He detailed the morning he and his wife were woken up early in the morning and told their daughter was in a "terrible accident." The Hendersons went to Vanderbilt University Medical Center, where they assumed Sharita Henderson was being treated for injuries sustained in a car wreck.
At VUMC, he said it took them a long time to see their daughter because she was admitted under a protective name of "Tampa" because Reinking had not yet been caught.
Harrold Henderson said when the nursing staff told him what happened, he collapsed.
He detailed how their family spent so much time at VUMC while Sharita Henderson was recovering, that people thought he worked there.
The last person to speak was James Shaw Jr. — a survivor of the shooting and the man credited with stopping Reinking.
Shaw brought his 8-year-old daughter toward the stand. He motioned to her, telling Reinking he almost didn't make it home to her, "because of you."
He told the court it was important to bring his daughter to the hearing, because even though he did not know DeEbony Groves, he sees her in his daughter.
Previous trial coverage:
TIMELINE OF WAFFLE HOUSE SHOOTING CASE
April 22, 2018: Four people are killed and four others wounded when a gunman opens fire at an Antioch Waffle House around 3:30 a.m.
Metro Nashville Police Department officials named 29-year-old Travis Reinking, from Illinois, as a person of interest in the shooting, saying the vehicle the gunman used was registered to him.
MNPD officers, to include SWAT, have continued the search for Travis Reinking in the Antioch area overnight. There have been no credible sightings. The search will continue. All schools in the area have been cleared by officers. He was last seen Sun morn behind his apt complex. pic.twitter.com/ChY1ihCdKG— Metro Nashville PD (@MNPDNashville) April 23, 2018
April 23, 2018: Reinking is taken into custody
After a tense, 34-hour manhunt, Reinking is arrested in a wooded area near Old Hickory Boulevard and Hobson Pike.
The area in which Travis Reinking was apprehended was the subject of aerial and canine searches Sunday and ground searches earlier today. His movements since the shooting are unknown. Reinking refused to give a statement to detectives. pic.twitter.com/F36lxQz6mz— Metro Nashville PD (@MNPDNashville) April 23, 2018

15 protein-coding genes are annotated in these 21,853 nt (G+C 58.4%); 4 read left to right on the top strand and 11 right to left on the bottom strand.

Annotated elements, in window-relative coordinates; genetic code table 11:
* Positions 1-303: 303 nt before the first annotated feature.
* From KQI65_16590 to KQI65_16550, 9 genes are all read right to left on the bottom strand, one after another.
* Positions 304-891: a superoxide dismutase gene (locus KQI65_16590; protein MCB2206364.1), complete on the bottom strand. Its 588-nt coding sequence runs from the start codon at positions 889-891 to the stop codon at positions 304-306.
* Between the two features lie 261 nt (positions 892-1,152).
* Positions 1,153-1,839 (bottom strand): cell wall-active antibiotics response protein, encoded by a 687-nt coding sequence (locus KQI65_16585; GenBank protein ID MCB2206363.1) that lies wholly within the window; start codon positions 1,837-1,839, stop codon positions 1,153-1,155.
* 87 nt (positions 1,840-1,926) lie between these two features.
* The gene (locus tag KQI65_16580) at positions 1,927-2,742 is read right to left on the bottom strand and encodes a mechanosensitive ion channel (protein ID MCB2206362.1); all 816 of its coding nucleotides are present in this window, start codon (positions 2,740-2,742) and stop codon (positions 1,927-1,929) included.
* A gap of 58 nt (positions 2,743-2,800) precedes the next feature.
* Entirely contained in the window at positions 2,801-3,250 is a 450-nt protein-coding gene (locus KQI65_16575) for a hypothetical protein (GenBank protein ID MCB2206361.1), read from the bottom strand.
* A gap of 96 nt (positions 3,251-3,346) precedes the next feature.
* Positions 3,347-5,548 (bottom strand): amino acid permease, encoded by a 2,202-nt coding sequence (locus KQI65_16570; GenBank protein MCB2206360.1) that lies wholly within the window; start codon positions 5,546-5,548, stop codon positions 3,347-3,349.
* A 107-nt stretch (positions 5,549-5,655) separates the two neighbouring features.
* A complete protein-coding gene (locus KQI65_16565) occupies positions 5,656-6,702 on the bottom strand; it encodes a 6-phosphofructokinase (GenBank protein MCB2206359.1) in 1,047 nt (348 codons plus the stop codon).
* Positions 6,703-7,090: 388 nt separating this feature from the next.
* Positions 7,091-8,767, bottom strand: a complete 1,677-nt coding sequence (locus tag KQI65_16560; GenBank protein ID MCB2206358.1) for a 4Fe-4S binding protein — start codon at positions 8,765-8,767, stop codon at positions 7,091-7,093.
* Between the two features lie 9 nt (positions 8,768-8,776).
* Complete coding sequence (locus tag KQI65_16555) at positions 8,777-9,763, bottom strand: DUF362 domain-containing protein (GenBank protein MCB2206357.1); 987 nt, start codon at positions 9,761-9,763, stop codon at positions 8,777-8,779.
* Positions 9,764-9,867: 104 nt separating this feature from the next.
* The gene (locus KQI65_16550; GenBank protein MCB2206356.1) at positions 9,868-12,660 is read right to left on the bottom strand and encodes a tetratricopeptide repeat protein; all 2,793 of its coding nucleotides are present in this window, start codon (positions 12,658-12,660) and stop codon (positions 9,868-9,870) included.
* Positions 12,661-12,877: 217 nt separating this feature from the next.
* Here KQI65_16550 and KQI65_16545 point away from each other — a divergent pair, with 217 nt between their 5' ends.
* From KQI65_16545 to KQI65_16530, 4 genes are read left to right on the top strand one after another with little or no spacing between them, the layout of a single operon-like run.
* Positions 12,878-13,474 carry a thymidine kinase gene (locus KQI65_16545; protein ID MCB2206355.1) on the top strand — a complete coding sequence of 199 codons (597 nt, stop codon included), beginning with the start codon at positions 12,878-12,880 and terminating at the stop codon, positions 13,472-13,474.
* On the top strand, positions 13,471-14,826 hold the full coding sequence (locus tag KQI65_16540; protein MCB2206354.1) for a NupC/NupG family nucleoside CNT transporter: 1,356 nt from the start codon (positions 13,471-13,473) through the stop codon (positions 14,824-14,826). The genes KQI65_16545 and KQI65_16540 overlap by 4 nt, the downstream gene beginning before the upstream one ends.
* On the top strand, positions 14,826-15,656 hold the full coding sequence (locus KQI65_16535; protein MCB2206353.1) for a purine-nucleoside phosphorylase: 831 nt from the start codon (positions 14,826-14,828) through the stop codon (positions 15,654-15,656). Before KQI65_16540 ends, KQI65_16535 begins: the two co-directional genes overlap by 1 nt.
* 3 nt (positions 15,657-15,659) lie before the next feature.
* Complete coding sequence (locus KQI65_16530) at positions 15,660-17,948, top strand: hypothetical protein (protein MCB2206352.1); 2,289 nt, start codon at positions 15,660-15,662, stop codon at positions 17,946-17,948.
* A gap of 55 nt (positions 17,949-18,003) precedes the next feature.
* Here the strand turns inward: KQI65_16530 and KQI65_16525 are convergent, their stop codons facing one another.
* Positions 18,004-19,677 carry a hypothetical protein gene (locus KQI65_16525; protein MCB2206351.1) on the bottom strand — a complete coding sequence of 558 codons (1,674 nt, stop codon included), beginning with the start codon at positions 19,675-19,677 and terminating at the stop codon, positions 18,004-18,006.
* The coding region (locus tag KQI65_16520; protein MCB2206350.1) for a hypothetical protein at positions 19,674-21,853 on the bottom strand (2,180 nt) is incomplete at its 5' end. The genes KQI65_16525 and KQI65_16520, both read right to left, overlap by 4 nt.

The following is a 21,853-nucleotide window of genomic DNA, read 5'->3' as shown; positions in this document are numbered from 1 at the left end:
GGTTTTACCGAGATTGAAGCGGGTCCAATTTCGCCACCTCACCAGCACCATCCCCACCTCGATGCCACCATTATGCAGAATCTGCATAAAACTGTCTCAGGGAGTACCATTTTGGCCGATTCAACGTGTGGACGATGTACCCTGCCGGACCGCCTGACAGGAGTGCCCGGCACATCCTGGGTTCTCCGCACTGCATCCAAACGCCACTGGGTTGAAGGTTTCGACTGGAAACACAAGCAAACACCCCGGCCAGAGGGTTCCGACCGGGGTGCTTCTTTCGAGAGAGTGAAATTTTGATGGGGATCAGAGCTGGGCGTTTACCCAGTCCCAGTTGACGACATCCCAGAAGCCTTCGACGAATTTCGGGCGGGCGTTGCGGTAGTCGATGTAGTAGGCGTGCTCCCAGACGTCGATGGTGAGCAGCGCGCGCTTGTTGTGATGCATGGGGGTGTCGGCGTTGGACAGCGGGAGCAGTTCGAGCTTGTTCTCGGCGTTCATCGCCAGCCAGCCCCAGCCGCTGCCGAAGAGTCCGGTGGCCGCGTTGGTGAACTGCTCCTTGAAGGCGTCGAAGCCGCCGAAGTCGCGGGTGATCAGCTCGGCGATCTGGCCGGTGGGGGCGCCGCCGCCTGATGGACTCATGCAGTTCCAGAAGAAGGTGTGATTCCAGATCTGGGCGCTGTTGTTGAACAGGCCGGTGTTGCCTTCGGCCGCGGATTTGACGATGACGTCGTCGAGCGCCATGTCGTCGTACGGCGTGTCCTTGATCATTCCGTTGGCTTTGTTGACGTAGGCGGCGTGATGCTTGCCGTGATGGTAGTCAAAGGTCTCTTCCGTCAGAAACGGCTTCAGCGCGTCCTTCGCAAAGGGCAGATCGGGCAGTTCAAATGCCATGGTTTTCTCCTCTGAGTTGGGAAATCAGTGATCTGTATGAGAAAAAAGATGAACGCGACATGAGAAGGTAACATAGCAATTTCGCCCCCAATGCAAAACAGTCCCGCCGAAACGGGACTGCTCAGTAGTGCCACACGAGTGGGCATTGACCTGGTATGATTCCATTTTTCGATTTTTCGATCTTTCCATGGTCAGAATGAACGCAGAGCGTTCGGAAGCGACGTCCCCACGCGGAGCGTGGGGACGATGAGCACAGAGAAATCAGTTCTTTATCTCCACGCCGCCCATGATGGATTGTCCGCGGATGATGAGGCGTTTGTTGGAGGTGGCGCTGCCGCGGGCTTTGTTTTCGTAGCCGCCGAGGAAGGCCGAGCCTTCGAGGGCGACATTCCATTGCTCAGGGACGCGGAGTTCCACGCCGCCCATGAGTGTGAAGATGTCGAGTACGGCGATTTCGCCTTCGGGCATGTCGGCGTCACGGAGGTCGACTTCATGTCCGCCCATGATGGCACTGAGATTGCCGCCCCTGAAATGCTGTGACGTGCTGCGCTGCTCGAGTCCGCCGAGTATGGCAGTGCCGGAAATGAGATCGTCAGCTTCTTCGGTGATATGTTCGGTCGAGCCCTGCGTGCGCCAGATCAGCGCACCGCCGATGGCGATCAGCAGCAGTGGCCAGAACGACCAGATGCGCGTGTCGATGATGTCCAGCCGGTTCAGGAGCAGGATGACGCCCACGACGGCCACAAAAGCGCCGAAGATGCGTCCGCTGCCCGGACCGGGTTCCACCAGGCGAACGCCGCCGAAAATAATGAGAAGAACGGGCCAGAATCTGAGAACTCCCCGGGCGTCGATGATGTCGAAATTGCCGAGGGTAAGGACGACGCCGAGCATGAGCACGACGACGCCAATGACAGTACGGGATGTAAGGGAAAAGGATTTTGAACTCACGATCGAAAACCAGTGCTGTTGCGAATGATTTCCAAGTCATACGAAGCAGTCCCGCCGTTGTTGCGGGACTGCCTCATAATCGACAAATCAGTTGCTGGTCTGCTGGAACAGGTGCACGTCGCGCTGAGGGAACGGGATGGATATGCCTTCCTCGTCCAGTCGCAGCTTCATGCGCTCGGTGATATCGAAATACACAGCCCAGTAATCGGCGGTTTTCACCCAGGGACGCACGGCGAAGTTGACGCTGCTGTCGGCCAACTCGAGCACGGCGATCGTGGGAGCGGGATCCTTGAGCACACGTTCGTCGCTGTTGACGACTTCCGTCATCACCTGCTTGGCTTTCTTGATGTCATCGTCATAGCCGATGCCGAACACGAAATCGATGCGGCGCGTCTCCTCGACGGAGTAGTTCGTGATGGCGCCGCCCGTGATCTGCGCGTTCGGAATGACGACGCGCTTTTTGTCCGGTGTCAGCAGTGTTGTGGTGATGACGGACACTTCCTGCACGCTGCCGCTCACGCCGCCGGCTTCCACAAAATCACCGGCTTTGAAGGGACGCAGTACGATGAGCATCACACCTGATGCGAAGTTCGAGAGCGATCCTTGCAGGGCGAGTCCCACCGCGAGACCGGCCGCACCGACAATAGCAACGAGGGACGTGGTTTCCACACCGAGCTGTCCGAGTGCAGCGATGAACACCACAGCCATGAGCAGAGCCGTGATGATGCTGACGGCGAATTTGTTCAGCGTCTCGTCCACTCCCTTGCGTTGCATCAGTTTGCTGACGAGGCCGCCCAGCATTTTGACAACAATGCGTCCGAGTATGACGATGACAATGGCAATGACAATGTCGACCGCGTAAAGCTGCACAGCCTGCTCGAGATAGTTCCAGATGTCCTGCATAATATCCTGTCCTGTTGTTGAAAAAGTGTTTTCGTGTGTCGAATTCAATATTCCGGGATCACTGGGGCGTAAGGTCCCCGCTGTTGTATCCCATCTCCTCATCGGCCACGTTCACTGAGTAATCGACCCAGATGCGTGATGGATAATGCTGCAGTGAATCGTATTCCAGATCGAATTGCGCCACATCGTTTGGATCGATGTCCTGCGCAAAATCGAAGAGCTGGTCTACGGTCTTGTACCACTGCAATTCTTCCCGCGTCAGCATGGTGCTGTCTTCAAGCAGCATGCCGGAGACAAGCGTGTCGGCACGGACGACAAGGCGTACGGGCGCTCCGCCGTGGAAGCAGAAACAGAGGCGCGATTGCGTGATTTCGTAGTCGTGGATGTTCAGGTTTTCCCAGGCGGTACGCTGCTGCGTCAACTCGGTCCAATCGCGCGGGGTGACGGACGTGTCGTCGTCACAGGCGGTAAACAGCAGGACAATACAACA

He’s been in custody ever since and is now at the new Davidson County jail.
August 2018: Reinking deemed not competent to stand trial
A mental evaluation finds that Reinking is not competent to stand trial. Reinking, diagnosed with schizophrenia, is checked into the Middle Tennessee Mental Health Institute for evaluation.
A judge later deems him fit for trial and he's indicted on 16 counts, including murder.
Below is the list of charges:
- Four counts of first-degree murder, premeditated — in the deaths of Joe Perez Jr., Taurean Sanderlin, Akilah Dasilva and DeEbony Groves
- Two counts of attempted first-degree murder, premeditated, with serious bodily injury — of Shantia Waggoner and Sharita Henderson
- Two counts of employing firearm during commission of or attempted to commit a dangerous felony — relating to attempted first-degree murder of Shanita Waggoner and Sharita Henderson
- Two counts of attempted first-degree murder, premeditated — of Kayla Shaw and James Shaw Jr.
- Two counts of employing firearm during commission of or attempted to commit a dangerous felony - relating to attempted first-degree murder of Kayla Shaw and James Shaw Jr.
- Four counts of first-degree murder, felony murder — in the death of Joe Perez Jr., Taurean Sanderlin, Akilah Dasilva, DeEbony Groves
February 2019: Reinking pleads not guilty
Reinking pleads not guilty to charges related to the shooting. Reinking does not appear in court; his lawyer enters the plea on his behalf.
January 2020: Prosecutors announce they won't seek death penalty
REMEMBERING THE VICTIMS:
DeEbony Groves was from Gallatin and a senior at Belmont, majoring in social work. She was shot and killed inside the restaurant. She was 21.
Akilah Dasilva was inside with his girlfriend and brother when he was shot. He was taken to Vanderbilt University Medical Center, where he died. Friends called him a “passionate” musician who was pursuing a career in musical engineering at MTSU.
Joe Perez, the youngest victim, moved to Nashville from Texas a few months prior to the shooting and was also shot outside the restaurant. He was 20 years old.
Taurean Sanderlin age 29, was a Waffle House employee from Goodlettsville. He was shot and killed as he stood outside.